The home upgrades are free to homeowners and trainees in the program make $15 an hour in what Keller refers to as “earn and learn.”

The expansion has allowed Tekton to train more people through the program and service more homes, according to Keller. Last year, Empower Clarkston decreased the energy bills of homes it worked on by 35 percent.

More than 14 percent of the population in DeKalb County lives below the poverty line, which is higher than the national average. While anyone who is a homeowner in DeKalb County is eligible to receive an inspection and upgrades through Empower Clarkston regardless of their financial situation, program manager Malek Alarmash shared a story that he said serves as a reminder to how important the program is, particularly for low-income residents.

“I was walking through a hallway and the client was complaining about how cold the home is, and I asked her, ‘Do you know why?’ And she was like, ‘I have no idea — I’m a single mom, I work full-time and when I get home I have to cook for my kids,’ so she didn’t have the time or the financial support to dig into the issue,” Alarmash said.

“…We took care of the insulation and fixed her back door and added some weather stripping to the windows, and before we left, she started crying and she asked if she could hug me, and I thought of that as very powerful in how the program could potentially help homeowners who don’t have financial support and who pay so much on their bills.”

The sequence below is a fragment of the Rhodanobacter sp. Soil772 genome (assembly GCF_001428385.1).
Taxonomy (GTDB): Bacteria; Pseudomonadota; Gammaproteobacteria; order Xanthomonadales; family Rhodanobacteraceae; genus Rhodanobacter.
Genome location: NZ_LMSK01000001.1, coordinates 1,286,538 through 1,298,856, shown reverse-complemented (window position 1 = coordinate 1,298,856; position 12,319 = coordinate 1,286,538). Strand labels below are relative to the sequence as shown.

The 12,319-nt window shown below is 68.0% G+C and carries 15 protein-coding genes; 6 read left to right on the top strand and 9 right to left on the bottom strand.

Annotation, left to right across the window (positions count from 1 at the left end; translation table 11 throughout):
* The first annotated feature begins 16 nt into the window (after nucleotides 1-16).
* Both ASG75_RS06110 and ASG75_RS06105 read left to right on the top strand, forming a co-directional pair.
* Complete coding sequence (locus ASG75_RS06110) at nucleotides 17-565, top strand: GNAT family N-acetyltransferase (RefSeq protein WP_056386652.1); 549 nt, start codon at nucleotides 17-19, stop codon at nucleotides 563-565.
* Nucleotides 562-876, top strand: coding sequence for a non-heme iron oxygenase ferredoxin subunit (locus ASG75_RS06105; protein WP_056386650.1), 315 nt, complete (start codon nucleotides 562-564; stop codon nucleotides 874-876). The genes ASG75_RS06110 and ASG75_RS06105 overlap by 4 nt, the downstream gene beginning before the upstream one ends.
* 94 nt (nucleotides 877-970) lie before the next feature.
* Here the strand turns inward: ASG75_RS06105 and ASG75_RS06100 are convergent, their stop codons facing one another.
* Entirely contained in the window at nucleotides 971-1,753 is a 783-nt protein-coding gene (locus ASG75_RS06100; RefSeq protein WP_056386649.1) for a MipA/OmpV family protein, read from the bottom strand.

According to Keller, the program saves homeowners on average about $600 a year —  “which is game-changing money for a lot of families,” he noted.

Alarmash, a Syrian refugee, said that having that shared experience with the trainees, of adjusting to American culture, is beneficial to his role as program manager.

“I can relate to cultural differences, and I can see, when a refugee first comes to the United States, it’s ‘What are the barriers?’ Because I went through this experience myself, I became a citizen and I was hired in a position that can lead this community,” Alarmash said.

“What I enjoy most about the program is the training aspect of it — being able to see people who don’t know how to carry a drill or don’t know what the basic safety measurements in the U.S. [are] and transitioning them into people who are ready for the workforce in the United States.

“Besides all this training, we touch on American work ethic structures, like to not be late to a job site, how to make sure your boss knows when you have appointments — all of those specific cultural differences were really challenging for me and for others when they first come to the United States because it’s really hard to determine what’s right and what’s wrong when you first come to a different country and experience a new culture.”

Van Mulambi, a refugee from Congo, graduated from the program Feb. 24 and is currently in the process of finding employment.

“I enjoyed the work [in the program] and I like the job, because it’s easy for me. It’s helped people to fix their houses and it’s good for me — I know now how to exactly handle all of that…to put insulation in, to cover the ducts,” he said.

Support doesn’t end after the 10 weeks are over, according to Alarmash.

Upon completion of the program, Tekton gifts its “graduates” a tool bag and helps connect them to long-term employment and services like resume building and preparation for job interviews.

“We have connection within the community –– we work with companies that recruit people and also with individuals who are looking for employees,” Alarmash said. “For example, the HVAC company that we work with, they hired three individuals who graduated from the [program] — we want to make a sustainable system.”